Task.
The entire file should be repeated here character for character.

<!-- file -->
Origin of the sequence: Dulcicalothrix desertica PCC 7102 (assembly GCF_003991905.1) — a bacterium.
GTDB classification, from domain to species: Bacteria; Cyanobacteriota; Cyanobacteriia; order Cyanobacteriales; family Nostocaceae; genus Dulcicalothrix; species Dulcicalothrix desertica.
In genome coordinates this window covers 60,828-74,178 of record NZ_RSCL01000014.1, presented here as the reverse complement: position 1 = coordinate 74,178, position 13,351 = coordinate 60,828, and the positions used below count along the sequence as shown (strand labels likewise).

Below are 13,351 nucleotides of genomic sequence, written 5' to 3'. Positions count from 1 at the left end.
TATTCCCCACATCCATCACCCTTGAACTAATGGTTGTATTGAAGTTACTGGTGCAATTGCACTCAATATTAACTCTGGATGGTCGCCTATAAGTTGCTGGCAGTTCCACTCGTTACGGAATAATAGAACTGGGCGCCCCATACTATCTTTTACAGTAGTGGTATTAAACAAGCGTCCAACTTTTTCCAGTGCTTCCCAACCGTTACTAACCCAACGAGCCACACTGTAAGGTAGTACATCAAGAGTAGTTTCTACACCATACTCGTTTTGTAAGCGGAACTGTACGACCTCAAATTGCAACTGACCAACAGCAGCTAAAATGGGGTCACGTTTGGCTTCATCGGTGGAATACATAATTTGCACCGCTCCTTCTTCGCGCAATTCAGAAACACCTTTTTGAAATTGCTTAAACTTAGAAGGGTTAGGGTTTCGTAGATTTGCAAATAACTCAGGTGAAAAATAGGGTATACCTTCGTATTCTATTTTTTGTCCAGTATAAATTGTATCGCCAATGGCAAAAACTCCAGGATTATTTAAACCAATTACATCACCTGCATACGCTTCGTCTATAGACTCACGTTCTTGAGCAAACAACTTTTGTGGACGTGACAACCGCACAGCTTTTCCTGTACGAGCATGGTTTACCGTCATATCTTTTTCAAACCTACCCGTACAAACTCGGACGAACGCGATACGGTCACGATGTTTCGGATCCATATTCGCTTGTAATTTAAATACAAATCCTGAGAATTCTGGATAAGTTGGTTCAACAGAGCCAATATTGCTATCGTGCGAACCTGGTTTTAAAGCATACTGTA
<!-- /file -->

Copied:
Origin of the sequence: Dulcicalothrix desertica PCC 7102 (assembly GCF_003991905.1) — a bacterium.
GTDB classification, from domain to species: Bacteria; Cyanobacteriota; Cyanobacteriia; order Cyanobacteriales; family Nostocaceae; genus Dulcicalothrix; species Dulcicalothrix desertica.
In genome coordinates this window covers 60,828-74,178 of record NZ_RSCL01000014.1, presented here as the reverse complement: position 1 = coordinate 74,178, position 13,351 = coordinate 60,828, and the positions used below count along the sequence as shown (strand labels likewise).

Below are 13,351 nucleotides of genomic sequence, written 5' to 3'. Positions count from 1 at the left end.
TATTCCCCACATCCATCACCCTTGAACTAATGGTTGTATTGAAGTTACTGGTGCAATTGCACTCAATATTAACTCTGGATGGTCGCCTATAAGTTGCTGGCAGTTCCACTCGTTACGGAATAATAGAACTGGGCGCCCCATACTATCTTTTACAGTAGTGGTATTAAACAAGCGTCCAACTTTTTCCAGTGCTTCCCAACCGTTACTAACCCAACGAGCCACACTGTAAGGTAGTACATCAAGAGTAGTTTCTACACCATACTCGTTTTGTAAGCGGAACTGTACGACCTCAAATTGCAACTGACCAACAGCAGCTAAAATGGGGTCACGTTTGGCTTCATCGGTGGAATACATAATTTGCACCGCTCCTTCTTCGCGCAATTCAGAAACACCTTTTTGAAATTGCTTAAACTTAGAAGGGTTAGGGTTTCGTAGATTTGCAAATAACTCAGGTGAAAAATAGGGTATACCTTCGTATTCTATTTTTTGTCCAGTATAAATTGTATCGCCAATGGCAAAAACTCCAGGATTATTTAAACCAATTACATCACCTGCATACGCTTCGTCTATAGACTCACGTTCTTGAGCAAACAACTTTTGTGGACGTGACAACCGCACAGCTTTTCCTGTACGAGCATGGTTTACCGTCATATCTTTTTCAAACCTACCCGTACAAACTCGGACGAACGCGATACGGTCACGATGTTTCGGATCCATATTCGCTTGTAATTTAAATACAAATCCTGAGAATTCTGGATAAGTTGGTTCAACAGAGCCAATATTGCTATCGTGCGAACCTGGTTTTAAAGCATACTGTA